Why Reflect?
I like to think of self-reflection as an exercise in “taking inventory” on oneself.   If we don’t examine our own thoughts, feelings, motivations, and subsequent actions, how do we really know what’s true and what isn’t?  We encounter so many people, events, tasks, noises, demands, and stuff in every moment that if we are not careful, we start to think we are defined by all that extraneous “junk”.  Reflecting on these things helps us to:

1)  Remember who we really are
2) Figure out our priorities
3) Determine next steps to take or actions to stop taking
4) Identify our feelings to figure out which ones have important information for us and which are just reactions to old baggage
5)  Sort through our thoughts to determine which ones are helpful to our greater purpose and which ones aren’t
6)  Clear our minds for another day full of “stuff”

These six benefits of self-reflection are important to us in that they allow us to re-connect  to our deepest sense of well-being.  We can be reminded that we are not defined by the stressors and obligations and worries and overwhelming tasks that fill our days.  I’m not saying it’s easy to remember our bright shiny undamaged soul in the midst of a stress storm, but self-reflection can make it a little easier on you the next time a storm like that hits.

Stay tuned next week for strategies for self-reflection, in Part 2 of this series.  Thanks for reading and, as always, be well!

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Emotional Balance

For this week’s blog entry, I invite you to view my guest post on yoga and emotional balance at the Breathing in This Life blog by Ginger Garner.   She is the founder of Professional Yoga Therapy™, which is the oldest program for medical yoga therapy in the U.S. and the program with which I’m studying.  Enjoy!!

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Mantras for Mental Health

Mantras are a wonderful way to keep your mind focused on your goals, whether they be short-term or long-term in nature.  They can take the form of a sound, word, or phrase.   They can be repeated to yourself as thoughts, spoken, written down, or even expressed as a song.  This can be a word or phrase in one’s own language, something that speaks especially to you and your needs, or it could be drawn from the numerous languages & traditions from which the use of mantras originated.   Spiritually speaking, mantras are thought to bring the practitioner a greater connection to Soul/Self/Spirit/God/Truth.  Emotionally speaking, mantras are also a great way to keep your thoughts & feelings organized, as well as focus on what you want from a particular experience.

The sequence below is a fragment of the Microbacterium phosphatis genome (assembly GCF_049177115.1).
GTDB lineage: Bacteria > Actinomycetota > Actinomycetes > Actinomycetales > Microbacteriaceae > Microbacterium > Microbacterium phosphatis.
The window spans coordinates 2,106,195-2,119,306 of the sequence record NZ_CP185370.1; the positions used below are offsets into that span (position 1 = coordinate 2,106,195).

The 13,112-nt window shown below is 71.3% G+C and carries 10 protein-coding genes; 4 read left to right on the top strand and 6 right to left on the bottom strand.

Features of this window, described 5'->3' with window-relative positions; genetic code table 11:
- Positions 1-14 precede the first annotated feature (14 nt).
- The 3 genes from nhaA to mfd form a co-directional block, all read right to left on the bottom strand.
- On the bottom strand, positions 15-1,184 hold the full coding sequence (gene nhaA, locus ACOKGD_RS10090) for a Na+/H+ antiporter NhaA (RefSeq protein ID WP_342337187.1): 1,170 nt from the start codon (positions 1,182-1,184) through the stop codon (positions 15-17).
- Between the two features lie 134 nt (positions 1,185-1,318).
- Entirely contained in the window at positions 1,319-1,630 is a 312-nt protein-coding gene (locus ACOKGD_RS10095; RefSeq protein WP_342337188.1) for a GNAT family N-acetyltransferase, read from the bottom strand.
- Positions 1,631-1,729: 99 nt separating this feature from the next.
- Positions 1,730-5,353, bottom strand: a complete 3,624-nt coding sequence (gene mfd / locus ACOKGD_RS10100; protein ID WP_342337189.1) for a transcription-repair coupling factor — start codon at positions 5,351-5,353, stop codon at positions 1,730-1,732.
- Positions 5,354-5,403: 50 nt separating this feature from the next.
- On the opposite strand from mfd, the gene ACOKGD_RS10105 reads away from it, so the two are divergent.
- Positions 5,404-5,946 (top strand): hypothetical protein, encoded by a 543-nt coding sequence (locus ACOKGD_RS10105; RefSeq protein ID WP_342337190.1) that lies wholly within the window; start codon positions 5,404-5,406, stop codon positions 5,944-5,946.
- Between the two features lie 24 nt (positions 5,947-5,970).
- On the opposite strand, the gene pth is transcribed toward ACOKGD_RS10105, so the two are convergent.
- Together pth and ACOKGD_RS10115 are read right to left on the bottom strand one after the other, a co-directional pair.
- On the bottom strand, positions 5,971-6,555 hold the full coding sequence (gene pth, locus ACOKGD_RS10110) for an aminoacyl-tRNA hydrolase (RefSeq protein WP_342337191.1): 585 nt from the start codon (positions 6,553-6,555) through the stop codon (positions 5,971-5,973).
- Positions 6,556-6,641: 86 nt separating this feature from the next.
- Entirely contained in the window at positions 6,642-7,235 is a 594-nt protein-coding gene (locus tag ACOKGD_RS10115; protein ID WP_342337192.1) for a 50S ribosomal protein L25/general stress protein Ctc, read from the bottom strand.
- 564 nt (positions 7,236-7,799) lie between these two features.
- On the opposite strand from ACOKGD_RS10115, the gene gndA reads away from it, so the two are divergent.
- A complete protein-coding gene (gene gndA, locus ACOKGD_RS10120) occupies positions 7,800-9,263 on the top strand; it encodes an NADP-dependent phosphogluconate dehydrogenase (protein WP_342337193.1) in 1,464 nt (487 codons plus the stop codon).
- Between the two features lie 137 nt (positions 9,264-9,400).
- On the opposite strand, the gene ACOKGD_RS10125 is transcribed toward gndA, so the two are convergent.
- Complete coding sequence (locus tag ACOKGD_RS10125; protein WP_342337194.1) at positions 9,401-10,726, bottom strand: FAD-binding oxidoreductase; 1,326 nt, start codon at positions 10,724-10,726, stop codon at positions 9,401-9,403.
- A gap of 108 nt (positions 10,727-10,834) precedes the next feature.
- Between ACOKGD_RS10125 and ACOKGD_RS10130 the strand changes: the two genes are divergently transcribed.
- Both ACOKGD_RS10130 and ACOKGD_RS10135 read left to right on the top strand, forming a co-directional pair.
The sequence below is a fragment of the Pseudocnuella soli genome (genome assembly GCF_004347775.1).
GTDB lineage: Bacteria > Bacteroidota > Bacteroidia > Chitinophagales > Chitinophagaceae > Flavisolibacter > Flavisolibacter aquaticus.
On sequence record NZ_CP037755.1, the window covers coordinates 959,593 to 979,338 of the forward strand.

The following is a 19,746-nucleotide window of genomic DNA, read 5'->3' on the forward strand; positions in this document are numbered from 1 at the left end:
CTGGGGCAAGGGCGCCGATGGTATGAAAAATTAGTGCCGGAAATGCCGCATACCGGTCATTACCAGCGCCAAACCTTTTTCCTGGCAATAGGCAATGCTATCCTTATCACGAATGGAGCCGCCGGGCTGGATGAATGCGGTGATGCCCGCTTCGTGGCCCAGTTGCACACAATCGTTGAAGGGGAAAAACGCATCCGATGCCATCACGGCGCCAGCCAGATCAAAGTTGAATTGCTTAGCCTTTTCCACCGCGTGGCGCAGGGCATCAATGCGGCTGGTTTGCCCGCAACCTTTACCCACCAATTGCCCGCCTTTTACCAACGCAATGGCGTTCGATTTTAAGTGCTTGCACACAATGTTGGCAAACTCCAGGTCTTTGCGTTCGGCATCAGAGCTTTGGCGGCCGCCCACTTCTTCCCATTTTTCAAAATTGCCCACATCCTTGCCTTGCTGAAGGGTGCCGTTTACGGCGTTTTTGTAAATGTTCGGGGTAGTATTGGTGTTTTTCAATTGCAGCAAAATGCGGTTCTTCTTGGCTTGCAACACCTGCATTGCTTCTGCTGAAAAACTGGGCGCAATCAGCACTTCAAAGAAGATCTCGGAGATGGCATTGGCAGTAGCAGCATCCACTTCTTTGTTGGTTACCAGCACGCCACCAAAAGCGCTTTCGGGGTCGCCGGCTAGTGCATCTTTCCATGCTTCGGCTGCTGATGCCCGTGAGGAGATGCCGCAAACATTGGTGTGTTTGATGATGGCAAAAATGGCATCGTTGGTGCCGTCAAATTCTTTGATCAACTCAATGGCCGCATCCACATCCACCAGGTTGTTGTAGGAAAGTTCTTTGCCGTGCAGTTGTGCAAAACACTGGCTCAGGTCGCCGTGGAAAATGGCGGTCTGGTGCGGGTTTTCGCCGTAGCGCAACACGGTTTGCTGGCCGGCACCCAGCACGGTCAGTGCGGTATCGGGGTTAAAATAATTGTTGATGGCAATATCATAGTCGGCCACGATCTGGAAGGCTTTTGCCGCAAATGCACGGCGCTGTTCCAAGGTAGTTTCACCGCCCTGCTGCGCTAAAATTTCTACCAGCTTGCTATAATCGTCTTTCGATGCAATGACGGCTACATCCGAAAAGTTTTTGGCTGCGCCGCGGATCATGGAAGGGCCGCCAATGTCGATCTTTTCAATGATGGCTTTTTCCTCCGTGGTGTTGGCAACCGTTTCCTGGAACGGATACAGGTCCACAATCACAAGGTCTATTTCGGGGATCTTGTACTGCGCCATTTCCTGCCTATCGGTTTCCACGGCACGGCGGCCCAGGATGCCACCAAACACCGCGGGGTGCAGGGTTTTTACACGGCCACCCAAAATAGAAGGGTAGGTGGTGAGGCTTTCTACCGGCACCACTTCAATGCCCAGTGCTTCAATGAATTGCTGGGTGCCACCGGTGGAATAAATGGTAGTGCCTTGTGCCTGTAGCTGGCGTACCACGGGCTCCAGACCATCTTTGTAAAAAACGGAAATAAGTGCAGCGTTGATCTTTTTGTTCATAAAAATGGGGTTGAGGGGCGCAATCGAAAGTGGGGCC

The field of Western mental health has long used mantras.  Just to give you an example, Cognitive Behavioral Therapy* uses an intervention called thought replacement:  Identifying unhelpful thoughts and replacing them with helpful ones.  A mantra can help you do just that, take an ineffective thought pattern and replace it with something more effective.  Our minds are filled with so much chatter!  Identifying some of our most unhelpful thoughts and replacing those with a mantra can be soothing and uplifting.  Left to its own devices, the mind can race out of control…  To-do lists, rehearsing conversations that may never happen, replaying conversations of little import, thinking about what you’ll eat for lunch, remembering fun things, remembering painful things, gab, gab, gab.  Any of that sound familiar?!  I thought so.

When we use a mantra, we pull the mind back from its wandering and give it something useful to chew on.  It’s a reminder, “This is what I’d like to focus on right now.”  It’s kind of like correcting a wayward puppy…  “No no, don’t chew on that!  Have this fun squeaky toy instead!”  But in this case, the mantra (aka “fun squeaky toy”) is more than your garden variety distraction.  Things like TV, food, alcohol, gossip, and other forms of entertainment just cover over the mind-chatter.  A mantra replaces the chatter with something empowering.  Plus, chattering to yourself all day really takes a lot of energy.  Every time you try to focus on something, the mind sets in with the chatter and there goes another 15 minutes when you could have been checking an item off that to-do list.